Monday, April 15, 2013

Origins of the Cake Myth

Here is an informative discussion from the Tea at Trianon forum about the most enduring myth about Marie-Antoinette. To quote:
According to legend, when Marie Antoinette, the Queen of France, was told that her subjects had no bread to eat she replied, “Let them eat cake!” If individuals could not afford or obtain bread, obtaining a more luxurious item was a flat impossibility and so her response was evidence of her naiveté at best and frigid apathy at worst.

The twist is she never said that, as we well know. But I got curious as to how that legend got spread around and did some digging. I thought I'd share my theory here to test its validity.

Some scholars trace this legend to Rousseau’s Confessions, where an anonymous French princess responds “Qu’ils mangent de la brioche” upon learning of the starvation of her people. Brioche, a luxury bread enriched with eggs and butter, is not precisely synonymous with the English idea of cake but the translation was likely modified to appeal to Anglophone minds.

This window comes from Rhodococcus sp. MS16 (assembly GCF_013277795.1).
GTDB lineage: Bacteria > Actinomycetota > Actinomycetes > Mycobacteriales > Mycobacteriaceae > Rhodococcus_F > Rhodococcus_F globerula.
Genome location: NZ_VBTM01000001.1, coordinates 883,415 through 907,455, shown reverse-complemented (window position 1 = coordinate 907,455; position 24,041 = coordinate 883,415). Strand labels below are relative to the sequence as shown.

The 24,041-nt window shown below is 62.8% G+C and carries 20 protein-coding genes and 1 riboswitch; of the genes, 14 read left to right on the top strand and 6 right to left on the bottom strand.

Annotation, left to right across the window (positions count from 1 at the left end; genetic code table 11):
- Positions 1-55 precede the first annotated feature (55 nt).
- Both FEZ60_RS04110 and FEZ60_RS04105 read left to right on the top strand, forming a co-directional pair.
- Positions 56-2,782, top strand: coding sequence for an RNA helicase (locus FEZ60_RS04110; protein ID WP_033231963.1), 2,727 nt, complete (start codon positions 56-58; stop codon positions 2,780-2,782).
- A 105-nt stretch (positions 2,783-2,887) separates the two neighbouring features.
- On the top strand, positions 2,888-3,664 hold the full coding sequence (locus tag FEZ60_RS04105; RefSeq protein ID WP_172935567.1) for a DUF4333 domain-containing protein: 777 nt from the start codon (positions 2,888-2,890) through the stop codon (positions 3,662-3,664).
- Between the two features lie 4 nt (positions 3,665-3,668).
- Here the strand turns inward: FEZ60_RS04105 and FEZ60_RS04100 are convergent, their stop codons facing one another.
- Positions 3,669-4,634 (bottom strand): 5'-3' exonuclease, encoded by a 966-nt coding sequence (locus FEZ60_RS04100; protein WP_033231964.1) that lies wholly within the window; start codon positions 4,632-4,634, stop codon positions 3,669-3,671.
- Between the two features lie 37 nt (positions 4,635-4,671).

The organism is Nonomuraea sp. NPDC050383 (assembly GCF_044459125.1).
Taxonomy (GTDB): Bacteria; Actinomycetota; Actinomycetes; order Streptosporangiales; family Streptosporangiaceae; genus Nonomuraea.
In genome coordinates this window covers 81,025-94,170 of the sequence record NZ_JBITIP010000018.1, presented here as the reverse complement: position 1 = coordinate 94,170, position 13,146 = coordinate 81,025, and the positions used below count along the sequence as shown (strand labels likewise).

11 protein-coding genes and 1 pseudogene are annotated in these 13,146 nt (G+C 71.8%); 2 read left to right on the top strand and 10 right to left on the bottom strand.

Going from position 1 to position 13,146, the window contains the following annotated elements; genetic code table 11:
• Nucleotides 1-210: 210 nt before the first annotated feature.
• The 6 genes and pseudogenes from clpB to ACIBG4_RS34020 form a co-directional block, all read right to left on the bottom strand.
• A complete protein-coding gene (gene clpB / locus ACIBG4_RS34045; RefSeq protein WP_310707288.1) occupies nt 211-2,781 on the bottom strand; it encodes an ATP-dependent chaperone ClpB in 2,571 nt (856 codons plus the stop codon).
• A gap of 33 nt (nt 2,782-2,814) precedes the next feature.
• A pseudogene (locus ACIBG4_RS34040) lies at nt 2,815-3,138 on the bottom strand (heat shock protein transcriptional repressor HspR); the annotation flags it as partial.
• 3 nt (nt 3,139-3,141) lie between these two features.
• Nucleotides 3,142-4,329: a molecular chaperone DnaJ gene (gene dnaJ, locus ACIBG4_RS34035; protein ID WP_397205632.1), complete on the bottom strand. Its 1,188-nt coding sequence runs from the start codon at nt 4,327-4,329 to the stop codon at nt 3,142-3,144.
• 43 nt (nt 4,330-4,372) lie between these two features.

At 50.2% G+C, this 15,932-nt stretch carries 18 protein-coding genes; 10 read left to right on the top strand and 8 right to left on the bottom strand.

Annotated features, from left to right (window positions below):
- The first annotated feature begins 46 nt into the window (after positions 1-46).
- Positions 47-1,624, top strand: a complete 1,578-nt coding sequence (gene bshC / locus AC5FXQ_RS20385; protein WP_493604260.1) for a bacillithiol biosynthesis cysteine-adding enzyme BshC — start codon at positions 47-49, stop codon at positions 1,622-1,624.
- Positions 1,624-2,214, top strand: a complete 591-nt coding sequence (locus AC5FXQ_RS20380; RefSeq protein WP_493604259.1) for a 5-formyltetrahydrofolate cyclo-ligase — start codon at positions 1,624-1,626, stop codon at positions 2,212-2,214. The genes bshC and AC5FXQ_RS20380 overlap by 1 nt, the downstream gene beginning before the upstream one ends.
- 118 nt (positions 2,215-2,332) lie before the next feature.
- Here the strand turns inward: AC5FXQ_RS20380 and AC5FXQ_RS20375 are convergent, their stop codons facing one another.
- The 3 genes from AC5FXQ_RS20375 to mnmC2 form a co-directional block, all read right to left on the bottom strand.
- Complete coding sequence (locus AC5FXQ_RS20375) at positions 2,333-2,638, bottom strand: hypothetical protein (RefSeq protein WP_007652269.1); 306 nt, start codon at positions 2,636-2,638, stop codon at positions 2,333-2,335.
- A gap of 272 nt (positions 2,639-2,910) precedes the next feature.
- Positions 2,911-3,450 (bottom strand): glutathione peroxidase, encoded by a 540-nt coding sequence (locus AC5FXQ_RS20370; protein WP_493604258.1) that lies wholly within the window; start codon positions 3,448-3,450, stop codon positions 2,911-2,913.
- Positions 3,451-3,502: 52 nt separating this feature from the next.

In any case, bastardized translation or no, Marie Antoinette was not likely the French princess Rousseau was referring to in his autobiography, considering it was not completed until 1769 – making Antoinette approximately fourteen years old and not someone whose opinion on the status of the French people would be sought. This is of course, assuming that Rousseau really did have a tangible princess in mind and was not instead making a story up for poignancy’s sake.

Marie Antoinette being, essentially, exonerated from this calumny the question remains: where did it come from? I have seen some insist that it was invented by the scheming courtiers at Versailles, led by Madame du Barry, while others insist that it was a form of Revolutionary propaganda printed in order to discredit Antoinette in the eyes of the masses.

In reality, while Madame du Barry was fond of deriding Antoinette’s Austrian heritage and some Revolutionaries were fond of the caricatures of the L’Autrichienne, the reality is that there is no evidence that Antoinette was ever accused of uttering her most famous phrase during her lifetime. (Read entire discussion thread.)

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